Now I just need to decide which one. I have a grandfathered lifetime Sirius subscription but Sirius has its place, and it’s not for everything.  It needs to be something I can call up an artist on demand, not just curated playlists.  Same issue with Songza; useful and I use it too but again, it has its place.  Actually, Songza place seems to be my woodshop.  Not sure why that is…

Spotify is the favorite of many but I’ve tried it and sorry, can’t stand the interface.  Soundcloud is just the new MySpace.  Good to go there to look for new non commercial artists but it can’t be the main option.  At the moment it’s either Deezer and Rdio.

I see you…and hear you…and smell you…and…

Do a search for open office floor plans and you will get back a long list of articles and studies on how these concepts are doomed to failure.  Distractions both auditory and visual are the main problems identified, but personality and work styles are equally important reasons. They are acknowledged productivity killers.  Yet despite all the press around how it doesn’t work companies continue to adopt open offices.

Mine too I’m afraid.  I lose my office in two weeks.  I lose my walls.  I lose my view over the river valley.  I lose my discussion side table and guest chair.  I lose most of my office furniture.  I get instead six feet of work surface, a chair, and 42″ walls.  With a moderate lean I sit within handshaking distance of five other people.  It would be six, but one workspace is vacant.


There is no complaining about it. There is no changing the decision.  This train has left the station.  My colleagues and I are resigned to trying to make the best of it.

I can take some solice in the fact that over my 30 odd years on the job I have had some of the best office space in the company for at least half of the time.  I would argue at times I had the best office in the company, including the president’s.  A bit smaller maybe but when you considered the location, the views, the amenities, I definitely had some great offices.  Even the president never had a pool table just down the hall like I did for a few years.  A little yin for the yang maybe.

Invest an hour into your psyche

I just finished reading the graphic novel Daytripper after seeing it on one of those “top 25 you must” lists a friend sent me.  I will not repeat what everyone else has already said.  There are far better reviews in the interwebs than I could do.  I will say I agree with them.


I hope to discuss it in more detail with this friend, and I am curious to see if he took the same thing from it I did.  I need to read it again before we have that talk.  I have so many thoughts I can’t yet put into words.  My response to the book was more emotional than intellectual. I felt it rather than understood it. Not sure if that makes sense or if it just makes me sound like a loon.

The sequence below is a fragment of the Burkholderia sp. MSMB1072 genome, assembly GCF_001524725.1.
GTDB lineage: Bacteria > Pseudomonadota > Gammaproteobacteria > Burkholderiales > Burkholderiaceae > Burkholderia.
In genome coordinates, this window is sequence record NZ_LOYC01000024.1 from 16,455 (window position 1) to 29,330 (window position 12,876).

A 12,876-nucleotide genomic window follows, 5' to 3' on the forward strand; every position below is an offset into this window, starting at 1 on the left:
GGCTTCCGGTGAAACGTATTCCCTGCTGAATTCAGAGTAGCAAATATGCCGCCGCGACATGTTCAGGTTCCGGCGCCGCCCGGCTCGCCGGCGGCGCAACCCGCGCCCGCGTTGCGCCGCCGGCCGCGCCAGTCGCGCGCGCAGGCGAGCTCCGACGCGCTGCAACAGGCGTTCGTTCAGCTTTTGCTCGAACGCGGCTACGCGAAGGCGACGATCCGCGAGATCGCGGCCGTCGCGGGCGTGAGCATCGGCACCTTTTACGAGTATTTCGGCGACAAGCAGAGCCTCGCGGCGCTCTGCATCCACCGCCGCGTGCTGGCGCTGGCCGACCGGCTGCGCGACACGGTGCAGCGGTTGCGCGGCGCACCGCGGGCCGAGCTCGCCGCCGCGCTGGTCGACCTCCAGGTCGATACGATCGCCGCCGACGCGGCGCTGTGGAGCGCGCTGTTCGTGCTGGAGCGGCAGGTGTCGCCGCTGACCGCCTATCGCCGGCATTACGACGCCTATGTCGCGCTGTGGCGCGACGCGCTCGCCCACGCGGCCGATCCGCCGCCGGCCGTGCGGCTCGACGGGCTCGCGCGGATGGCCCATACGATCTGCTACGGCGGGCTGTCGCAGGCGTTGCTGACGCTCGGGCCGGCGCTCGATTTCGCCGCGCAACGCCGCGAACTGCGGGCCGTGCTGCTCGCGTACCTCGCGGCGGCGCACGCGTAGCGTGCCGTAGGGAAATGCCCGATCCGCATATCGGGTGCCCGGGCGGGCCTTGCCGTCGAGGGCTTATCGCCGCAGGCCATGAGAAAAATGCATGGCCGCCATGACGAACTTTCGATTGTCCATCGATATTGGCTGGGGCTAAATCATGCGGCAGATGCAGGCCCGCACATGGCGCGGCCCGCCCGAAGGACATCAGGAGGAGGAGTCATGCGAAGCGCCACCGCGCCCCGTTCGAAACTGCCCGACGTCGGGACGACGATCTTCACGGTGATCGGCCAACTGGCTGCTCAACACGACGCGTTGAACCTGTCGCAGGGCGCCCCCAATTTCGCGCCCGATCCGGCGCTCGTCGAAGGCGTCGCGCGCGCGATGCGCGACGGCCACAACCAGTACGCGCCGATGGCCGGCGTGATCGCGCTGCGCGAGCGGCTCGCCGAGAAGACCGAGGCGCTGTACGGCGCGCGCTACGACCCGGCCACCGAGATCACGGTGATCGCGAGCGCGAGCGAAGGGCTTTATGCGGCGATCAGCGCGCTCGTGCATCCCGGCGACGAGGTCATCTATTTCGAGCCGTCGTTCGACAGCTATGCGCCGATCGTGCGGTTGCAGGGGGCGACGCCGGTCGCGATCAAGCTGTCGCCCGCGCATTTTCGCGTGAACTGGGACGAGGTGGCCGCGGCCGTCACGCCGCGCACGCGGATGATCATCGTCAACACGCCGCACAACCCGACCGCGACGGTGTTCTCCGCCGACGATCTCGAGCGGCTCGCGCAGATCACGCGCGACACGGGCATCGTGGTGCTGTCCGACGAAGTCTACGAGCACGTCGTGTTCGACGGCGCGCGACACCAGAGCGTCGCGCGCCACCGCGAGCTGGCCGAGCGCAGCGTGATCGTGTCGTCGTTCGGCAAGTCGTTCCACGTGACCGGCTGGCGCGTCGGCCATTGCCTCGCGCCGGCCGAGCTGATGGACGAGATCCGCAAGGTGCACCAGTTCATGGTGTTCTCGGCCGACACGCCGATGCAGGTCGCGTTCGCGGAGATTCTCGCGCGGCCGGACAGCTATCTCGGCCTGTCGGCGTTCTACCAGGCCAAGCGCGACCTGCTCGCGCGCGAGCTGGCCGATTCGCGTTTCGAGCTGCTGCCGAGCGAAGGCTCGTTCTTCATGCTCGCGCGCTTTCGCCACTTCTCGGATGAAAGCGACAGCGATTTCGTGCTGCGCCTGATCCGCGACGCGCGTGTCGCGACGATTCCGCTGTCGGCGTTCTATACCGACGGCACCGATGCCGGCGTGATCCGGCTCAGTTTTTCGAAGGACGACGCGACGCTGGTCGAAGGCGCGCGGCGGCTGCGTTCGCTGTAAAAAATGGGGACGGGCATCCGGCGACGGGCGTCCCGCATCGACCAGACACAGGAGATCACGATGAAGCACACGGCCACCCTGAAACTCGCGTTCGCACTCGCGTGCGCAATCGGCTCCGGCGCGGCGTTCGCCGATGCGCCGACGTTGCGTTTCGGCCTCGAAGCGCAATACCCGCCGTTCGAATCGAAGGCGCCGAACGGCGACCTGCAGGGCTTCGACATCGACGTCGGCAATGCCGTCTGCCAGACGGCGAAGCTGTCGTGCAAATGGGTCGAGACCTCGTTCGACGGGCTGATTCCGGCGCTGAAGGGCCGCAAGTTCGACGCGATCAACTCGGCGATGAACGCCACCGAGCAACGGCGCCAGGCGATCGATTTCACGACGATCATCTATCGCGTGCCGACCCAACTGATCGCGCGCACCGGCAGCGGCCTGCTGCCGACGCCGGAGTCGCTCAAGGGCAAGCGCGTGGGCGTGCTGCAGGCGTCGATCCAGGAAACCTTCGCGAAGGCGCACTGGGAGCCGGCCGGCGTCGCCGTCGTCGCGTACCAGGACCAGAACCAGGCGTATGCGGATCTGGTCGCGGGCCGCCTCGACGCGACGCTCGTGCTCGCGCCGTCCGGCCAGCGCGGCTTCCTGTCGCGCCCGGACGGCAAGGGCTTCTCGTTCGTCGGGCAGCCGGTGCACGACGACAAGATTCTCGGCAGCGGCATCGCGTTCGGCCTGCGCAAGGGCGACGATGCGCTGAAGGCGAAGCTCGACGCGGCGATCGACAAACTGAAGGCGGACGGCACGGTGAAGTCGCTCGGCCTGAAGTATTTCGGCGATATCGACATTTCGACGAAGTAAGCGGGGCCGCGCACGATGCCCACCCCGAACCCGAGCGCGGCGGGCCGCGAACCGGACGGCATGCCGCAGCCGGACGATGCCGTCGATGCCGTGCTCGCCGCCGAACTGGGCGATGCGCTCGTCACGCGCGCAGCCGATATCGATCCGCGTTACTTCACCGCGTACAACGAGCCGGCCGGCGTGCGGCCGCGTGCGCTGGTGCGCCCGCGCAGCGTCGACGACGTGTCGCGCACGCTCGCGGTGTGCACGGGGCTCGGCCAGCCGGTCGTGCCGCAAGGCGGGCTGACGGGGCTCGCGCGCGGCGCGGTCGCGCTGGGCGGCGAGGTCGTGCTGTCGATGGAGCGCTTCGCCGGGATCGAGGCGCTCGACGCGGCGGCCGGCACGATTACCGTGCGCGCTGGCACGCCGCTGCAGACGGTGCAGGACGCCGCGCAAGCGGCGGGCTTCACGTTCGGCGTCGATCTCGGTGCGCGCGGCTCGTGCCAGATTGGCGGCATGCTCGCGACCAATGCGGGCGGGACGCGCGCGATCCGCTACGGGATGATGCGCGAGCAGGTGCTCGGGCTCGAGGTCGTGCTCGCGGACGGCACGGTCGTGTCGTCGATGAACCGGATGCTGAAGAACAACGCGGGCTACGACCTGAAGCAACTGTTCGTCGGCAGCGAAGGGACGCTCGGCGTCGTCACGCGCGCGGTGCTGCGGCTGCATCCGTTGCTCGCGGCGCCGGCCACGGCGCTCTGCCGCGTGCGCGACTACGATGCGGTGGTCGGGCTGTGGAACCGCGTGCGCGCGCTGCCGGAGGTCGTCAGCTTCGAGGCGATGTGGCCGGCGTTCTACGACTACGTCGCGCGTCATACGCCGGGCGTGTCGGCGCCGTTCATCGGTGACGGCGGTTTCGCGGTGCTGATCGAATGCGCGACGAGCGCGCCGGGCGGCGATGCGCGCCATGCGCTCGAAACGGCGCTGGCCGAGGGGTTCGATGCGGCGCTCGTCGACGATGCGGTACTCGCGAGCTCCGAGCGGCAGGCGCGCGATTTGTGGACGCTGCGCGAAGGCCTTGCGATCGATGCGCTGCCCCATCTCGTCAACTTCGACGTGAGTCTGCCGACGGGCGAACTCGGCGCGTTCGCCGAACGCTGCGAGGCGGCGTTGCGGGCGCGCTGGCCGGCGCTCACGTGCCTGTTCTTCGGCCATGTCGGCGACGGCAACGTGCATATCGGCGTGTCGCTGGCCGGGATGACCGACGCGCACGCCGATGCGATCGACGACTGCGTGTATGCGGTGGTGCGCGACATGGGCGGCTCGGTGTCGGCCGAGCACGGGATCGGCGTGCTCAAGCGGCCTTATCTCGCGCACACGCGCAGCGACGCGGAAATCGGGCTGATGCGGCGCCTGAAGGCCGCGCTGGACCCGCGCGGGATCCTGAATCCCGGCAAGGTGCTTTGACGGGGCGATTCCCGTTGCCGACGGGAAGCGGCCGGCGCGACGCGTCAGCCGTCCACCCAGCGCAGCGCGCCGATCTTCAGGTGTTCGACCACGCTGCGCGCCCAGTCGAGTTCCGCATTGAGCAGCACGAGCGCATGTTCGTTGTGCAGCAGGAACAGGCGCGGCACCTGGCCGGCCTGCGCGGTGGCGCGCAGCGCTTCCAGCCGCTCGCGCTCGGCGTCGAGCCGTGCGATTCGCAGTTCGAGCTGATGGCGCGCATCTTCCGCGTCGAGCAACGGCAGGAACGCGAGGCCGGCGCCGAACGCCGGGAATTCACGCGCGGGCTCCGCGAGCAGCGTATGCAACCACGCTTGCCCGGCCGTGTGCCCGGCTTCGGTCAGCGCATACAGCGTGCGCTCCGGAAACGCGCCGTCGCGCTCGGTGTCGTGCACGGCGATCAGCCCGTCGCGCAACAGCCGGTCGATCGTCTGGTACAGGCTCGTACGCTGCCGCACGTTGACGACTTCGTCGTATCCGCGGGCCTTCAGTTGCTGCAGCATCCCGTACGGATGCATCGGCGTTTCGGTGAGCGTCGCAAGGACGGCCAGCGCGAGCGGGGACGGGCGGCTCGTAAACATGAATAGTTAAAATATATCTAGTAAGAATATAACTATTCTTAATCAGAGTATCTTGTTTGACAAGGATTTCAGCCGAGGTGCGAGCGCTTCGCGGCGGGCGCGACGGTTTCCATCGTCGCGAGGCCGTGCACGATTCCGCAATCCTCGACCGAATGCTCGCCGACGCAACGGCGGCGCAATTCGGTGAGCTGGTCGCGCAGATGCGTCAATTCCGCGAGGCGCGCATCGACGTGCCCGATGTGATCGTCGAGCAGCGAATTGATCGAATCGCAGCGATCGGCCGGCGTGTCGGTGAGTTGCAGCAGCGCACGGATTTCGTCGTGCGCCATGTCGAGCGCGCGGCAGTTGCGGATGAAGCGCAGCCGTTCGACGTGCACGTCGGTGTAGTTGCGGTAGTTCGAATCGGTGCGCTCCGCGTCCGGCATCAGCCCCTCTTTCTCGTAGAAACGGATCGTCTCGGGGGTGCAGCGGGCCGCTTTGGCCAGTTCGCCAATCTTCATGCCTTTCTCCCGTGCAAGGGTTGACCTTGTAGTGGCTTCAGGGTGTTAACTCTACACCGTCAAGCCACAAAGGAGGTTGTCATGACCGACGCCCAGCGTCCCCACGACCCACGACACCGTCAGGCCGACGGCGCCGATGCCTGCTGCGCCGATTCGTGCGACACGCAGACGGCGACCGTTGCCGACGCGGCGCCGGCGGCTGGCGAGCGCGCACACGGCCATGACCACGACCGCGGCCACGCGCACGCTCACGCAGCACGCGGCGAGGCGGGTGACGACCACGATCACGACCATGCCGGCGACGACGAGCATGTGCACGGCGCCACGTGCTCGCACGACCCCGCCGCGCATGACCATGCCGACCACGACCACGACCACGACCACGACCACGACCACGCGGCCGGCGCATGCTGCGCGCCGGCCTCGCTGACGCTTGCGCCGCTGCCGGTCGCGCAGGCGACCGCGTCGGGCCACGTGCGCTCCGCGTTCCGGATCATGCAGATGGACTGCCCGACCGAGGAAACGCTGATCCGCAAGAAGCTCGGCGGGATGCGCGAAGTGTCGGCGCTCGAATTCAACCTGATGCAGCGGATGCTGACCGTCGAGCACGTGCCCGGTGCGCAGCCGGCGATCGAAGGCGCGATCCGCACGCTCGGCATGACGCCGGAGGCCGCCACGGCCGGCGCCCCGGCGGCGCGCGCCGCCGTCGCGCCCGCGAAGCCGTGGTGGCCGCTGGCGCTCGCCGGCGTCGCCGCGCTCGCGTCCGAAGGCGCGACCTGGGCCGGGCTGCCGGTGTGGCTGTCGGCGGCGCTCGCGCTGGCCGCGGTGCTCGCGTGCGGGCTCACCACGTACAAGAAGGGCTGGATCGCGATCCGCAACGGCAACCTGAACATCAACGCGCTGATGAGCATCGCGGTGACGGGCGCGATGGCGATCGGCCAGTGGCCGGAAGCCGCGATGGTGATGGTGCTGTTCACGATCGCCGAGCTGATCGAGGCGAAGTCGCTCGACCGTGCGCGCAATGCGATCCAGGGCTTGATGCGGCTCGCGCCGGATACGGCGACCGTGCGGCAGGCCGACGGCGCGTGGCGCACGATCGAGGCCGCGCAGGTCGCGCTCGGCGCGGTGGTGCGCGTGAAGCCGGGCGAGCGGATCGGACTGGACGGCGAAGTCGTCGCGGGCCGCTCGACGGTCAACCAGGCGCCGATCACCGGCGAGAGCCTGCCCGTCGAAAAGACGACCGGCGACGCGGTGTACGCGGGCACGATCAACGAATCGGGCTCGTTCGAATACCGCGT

I guess what I mean is I know what I took away from the book but I could not say if it is the same thing the authors intended or the same as most others.  The description that keeps coming to mind is second derivative –  I am reacting not to the obvious message but to the implications of the message.

Yeah, I know, this is making no sense.  Go read the book.  After you read it play this tune and reflect on what you read and what you take from it.  Trust me, it will be worth it.

Skype Translation Halfway There

I watched the Microsoft video on Skype’s new Translator feature.  According to Microsoft it is a big leap in voice translation, thanks to the move to deep neural networks for speech recognition.  The video shows a German and an English speaker having a Skype call and Skype translating and synthesizing the speech in their respective native language.  All very cool and as the video states all very Star Trek.

It made me think about the speech recognition technologies I presently use.  Anyone who has access to such services has probably at one point shared a laugh with a friend or coworker over the latest voice to text faux pas.  Who hasn’t heard “Hey, look at what <insert service provider / technology brand name here> thinks you said”  They can be as hilarious as auto-correct mistakes on your cell phone.

I sure hope that the new Translator feature performs more reliably.  Can you image watching the the screen and seeing the reaction of the person you are talking to when Skype translates your  “mountain biker and trails” to “mountain biker entrails”.  In English you can easily see the mistake, but in German it is not so obvious -> “mountainbiker und wanderwegen” becomes “mountainbiker eingeweide”.